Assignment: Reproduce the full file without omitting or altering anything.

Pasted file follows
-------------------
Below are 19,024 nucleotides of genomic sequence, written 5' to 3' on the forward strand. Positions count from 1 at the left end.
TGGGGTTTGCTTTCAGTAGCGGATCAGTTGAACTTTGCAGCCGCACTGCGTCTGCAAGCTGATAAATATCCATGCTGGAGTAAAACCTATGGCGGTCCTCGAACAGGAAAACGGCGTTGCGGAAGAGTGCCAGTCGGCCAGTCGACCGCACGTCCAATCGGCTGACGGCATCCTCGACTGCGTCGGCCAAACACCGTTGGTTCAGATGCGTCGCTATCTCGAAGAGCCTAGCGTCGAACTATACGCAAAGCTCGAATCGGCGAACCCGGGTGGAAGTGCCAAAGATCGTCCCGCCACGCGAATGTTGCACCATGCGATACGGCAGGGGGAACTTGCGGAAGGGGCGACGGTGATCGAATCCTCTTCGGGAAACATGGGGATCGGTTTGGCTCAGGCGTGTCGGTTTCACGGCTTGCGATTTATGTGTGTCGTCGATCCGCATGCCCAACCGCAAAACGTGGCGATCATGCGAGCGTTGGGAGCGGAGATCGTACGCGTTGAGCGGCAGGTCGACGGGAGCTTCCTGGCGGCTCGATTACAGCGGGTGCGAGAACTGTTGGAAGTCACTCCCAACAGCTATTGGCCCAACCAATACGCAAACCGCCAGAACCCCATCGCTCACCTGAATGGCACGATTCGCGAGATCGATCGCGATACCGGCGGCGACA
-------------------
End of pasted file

Below are 19,024 nucleotides of genomic sequence, written 5' to 3' on the forward strand. Positions count from 1 at the left end.
TGGGGTTTGCTTTCAGTAGCGGATCAGTTGAACTTTGCAGCCGCACTGCGTCTGCAAGCTGATAAATATCCATGCTGGAGTAAAACCTATGGCGGTCCTCGAACAGGAAAACGGCGTTGCGGAAGAGTGCCAGTCGGCCAGTCGACCGCACGTCCAATCGGCTGACGGCATCCTCGACTGCGTCGGCCAAACACCGTTGGTTCAGATGCGTCGCTATCTCGAAGAGCCTAGCGTCGAACTATACGCAAAGCTCGAATCGGCGAACCCGGGTGGAAGTGCCAAAGATCGTCCCGCCACGCGAATGTTGCACCATGCGATACGGCAGGGGGAACTTGCGGAAGGGGCGACGGTGATCGAATCCTCTTCGGGAAACATGGGGATCGGTTTGGCTCAGGCGTGTCGGTTTCACGGCTTGCGATTTATGTGTGTCGTCGATCCGCATGCCCAACCGCAAAACGTGGCGATCATGCGAGCGTTGGGAGCGGAGATCGTACGCGTTGAGCGGCAGGTCGACGGGAGCTTCCTGGCGGCTCGATTACAGCGGGTGCGAGAACTGTTGGAAGTCACTCCCAACAGCTATTGGCCCAACCAATACGCAAACCGCCAGAACCCCATCGCTCACCTGAATGGCACGATTCGCGAGATCGATCGCGATACCGGCGGCGACA